- Writer: Steve Orlando
- Artists: Hugo Petrus and Aco
- Colourist: Romulo Fajardo Jr.
- Letters:Tom Napolitano
- Cover Art: Hugo Petrus and Aco
- Publisher: DC Comics
- Release Date: March 2nd 2o16
The cross over event continues, the suicide squad being pitted against Midnighter with pretty much everyone quipping, and attacking their way through it. Harley Quinn and Midnighter get a lot more back and forth this time round with her quipping about how he’s leather man, which she seems to be extremely happy about. Not to mention the fact it’s always fun to watch Midnighter not care about getting hurt and just attacking everyone, it is sort of his thing after all.
The issue starts quite slowly this time round and doesn’t hit much of a stride till about the middle of the issue. Orlando usually is a bit more action heavy than this so the sudden shift is a slight jolt to the system. He spends a lot of time building exposition, with Waller trying and failing to interrogate Midnighter, whilst head of Spyral Bertenelli tries to figure out where Midnighter has gone. The issue improves from this point, Midnighter is a series known for Midnighter running around and pretty much beating up any one who deserves it to do what he wants. After Orlando has him cleverly escape from the chains that bind him (literally) he goes on a one man mission against the suicide squad. It’s brutal and violent with him dispatching almost all of them with ease, in fact they just barely manage to incapacitate him and this is after he brutally breaks Deadshots hands. Which is a whole new level of dark even for Midnighter. In a good way though as if any character deserves to be taken down a peg it’s the incredibly arrogant version of Floyd Lawton that’s at place in this issue. Orlando manages to pull the issue round from the rocky start and pull it together for a dramatic cliff hanger (even if we all know everything will turn out fine for our anti-hero).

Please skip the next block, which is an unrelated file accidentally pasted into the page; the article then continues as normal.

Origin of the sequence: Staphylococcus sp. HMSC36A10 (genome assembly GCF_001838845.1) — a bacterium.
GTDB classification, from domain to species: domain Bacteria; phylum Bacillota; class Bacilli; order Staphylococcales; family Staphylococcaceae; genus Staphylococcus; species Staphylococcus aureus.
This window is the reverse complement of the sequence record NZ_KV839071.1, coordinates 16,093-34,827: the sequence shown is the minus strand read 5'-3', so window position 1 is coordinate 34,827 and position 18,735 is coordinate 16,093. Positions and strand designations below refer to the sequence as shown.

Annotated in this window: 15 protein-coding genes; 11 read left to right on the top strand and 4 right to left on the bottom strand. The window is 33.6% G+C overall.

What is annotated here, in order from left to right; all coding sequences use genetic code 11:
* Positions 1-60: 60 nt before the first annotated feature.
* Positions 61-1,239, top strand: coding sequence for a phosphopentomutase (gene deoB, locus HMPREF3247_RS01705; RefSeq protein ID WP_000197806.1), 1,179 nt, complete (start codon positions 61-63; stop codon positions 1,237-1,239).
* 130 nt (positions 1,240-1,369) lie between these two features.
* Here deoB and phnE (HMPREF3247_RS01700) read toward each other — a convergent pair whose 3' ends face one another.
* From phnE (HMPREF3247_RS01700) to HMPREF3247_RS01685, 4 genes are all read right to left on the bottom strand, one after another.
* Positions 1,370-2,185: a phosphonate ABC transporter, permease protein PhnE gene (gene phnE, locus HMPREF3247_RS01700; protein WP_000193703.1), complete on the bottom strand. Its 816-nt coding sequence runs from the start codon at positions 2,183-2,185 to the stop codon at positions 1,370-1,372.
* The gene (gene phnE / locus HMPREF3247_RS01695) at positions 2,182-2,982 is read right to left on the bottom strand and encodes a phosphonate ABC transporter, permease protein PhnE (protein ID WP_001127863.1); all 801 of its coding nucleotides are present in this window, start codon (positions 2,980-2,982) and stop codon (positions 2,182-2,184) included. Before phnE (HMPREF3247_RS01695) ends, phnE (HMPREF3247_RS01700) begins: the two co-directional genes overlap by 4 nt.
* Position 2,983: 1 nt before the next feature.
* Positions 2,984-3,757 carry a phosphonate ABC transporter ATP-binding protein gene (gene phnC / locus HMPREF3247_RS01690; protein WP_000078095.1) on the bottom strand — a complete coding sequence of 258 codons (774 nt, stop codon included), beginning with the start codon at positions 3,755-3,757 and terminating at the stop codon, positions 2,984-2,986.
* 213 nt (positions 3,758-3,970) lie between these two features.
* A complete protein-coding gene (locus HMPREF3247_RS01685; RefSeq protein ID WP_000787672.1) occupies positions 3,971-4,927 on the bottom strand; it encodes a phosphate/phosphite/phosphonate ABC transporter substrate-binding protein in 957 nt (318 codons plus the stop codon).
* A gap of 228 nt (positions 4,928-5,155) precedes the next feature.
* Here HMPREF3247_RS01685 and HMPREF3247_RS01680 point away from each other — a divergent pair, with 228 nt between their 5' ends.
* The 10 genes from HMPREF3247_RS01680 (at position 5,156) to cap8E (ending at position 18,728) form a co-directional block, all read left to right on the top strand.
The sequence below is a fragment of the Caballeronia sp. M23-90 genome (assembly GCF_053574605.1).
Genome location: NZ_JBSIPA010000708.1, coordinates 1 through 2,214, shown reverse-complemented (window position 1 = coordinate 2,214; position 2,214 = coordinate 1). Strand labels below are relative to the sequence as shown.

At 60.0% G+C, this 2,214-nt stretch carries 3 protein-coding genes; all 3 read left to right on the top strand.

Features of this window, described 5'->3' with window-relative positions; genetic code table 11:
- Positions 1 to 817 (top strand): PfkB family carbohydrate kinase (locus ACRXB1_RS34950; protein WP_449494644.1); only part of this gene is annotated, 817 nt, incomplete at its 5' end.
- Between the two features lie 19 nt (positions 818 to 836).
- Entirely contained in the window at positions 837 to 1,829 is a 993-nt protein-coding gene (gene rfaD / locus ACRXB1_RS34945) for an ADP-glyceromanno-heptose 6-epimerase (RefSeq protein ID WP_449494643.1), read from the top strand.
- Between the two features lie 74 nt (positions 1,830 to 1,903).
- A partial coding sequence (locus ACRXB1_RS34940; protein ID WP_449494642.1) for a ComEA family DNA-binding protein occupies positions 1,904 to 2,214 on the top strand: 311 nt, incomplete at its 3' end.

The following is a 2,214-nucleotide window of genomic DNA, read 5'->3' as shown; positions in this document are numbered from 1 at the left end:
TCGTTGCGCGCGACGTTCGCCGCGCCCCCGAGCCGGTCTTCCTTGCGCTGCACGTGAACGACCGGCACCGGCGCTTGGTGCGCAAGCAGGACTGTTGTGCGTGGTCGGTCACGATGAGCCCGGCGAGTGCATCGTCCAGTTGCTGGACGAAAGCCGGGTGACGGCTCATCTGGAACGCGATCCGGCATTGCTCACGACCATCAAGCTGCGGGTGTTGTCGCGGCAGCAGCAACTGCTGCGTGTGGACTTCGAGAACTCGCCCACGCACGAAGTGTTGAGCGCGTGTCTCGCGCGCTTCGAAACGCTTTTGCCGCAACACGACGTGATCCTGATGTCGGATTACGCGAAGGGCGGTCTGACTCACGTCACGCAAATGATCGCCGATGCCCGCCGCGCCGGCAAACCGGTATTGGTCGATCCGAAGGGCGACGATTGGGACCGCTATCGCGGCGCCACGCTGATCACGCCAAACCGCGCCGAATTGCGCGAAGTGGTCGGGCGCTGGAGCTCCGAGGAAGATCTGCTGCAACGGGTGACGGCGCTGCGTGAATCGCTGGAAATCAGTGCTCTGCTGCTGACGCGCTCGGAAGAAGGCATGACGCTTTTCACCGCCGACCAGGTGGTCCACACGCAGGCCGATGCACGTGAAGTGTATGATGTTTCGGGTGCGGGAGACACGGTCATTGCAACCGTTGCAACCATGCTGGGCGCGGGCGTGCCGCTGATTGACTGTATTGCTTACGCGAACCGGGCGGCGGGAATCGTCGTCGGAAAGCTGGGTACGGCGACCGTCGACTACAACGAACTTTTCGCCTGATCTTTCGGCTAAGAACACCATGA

The art duties for the issue are split this time round but for a change the difference between the artists is less jarring as the artists seem to be on an equal level. Petrus tackles the earlier portion of the issue focusing on the quieter scenes of the comic. He makes some good choices such as having Midnighters friend Robert having Harley Quinn was here written on his face, adding some much-needed levity to this early part of the issue and cementing some more of the whimsical of Harley Quinn. The rest of the art duties are,as per usual, handled by Aco the regular of Midnighter. He brings what he always does to the title, box art and the gore that goes with this character. Which he uses to great effect, the scene where Midnighter breaks Deadshot’s hands are visually brutal, to the point that you almost have sympathy pains for the villain. Other than this the issue is pretty run of the mill, the art is good but only a few moments really set it apart this time round.
As a rule, cross overs are a risky business. The pay off can be great but issues like this show the risks of them running slightly dry. Action is a requirement for this comic and whilst there is some at times it feels like very little is actually happening.
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